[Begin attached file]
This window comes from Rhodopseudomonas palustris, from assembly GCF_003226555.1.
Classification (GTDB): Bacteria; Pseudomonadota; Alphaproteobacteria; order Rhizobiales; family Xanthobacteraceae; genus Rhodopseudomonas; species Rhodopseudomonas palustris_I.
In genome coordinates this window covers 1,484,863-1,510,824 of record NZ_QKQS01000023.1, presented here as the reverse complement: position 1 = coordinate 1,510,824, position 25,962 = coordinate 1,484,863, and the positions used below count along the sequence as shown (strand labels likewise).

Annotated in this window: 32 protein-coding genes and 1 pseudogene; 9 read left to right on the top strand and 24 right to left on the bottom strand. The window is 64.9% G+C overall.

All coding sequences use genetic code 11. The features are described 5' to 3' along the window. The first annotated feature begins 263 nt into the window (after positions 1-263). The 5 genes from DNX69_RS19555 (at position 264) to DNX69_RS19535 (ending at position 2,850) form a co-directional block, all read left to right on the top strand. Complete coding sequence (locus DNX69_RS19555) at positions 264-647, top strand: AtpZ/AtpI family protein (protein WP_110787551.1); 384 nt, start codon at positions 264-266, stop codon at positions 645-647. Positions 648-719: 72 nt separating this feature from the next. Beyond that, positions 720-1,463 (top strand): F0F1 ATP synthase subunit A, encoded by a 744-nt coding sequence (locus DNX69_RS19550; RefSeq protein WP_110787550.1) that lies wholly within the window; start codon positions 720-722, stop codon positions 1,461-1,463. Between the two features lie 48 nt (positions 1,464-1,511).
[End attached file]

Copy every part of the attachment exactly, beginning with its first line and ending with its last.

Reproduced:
This window comes from Rhodopseudomonas palustris, from assembly GCF_003226555.1.
Classification (GTDB): Bacteria; Pseudomonadota; Alphaproteobacteria; order Rhizobiales; family Xanthobacteraceae; genus Rhodopseudomonas; species Rhodopseudomonas palustris_I.
In genome coordinates this window covers 1,484,863-1,510,824 of record NZ_QKQS01000023.1, presented here as the reverse complement: position 1 = coordinate 1,510,824, position 25,962 = coordinate 1,484,863, and the positions used below count along the sequence as shown (strand labels likewise).

Annotated in this window: 32 protein-coding genes and 1 pseudogene; 9 read left to right on the top strand and 24 right to left on the bottom strand. The window is 64.9% G+C overall.

All coding sequences use genetic code 11. The features are described 5' to 3' along the window. The first annotated feature begins 263 nt into the window (after positions 1-263). The 5 genes from DNX69_RS19555 (at position 264) to DNX69_RS19535 (ending at position 2,850) form a co-directional block, all read left to right on the top strand. Complete coding sequence (locus DNX69_RS19555) at positions 264-647, top strand: AtpZ/AtpI family protein (protein WP_110787551.1); 384 nt, start codon at positions 264-266, stop codon at positions 645-647. Positions 648-719: 72 nt separating this feature from the next. Beyond that, positions 720-1,463 (top strand): F0F1 ATP synthase subunit A, encoded by a 744-nt coding sequence (locus DNX69_RS19550; RefSeq protein WP_110787550.1) that lies wholly within the window; start codon positions 720-722, stop codon positions 1,461-1,463. Between the two features lie 48 nt (positions 1,464-1,511).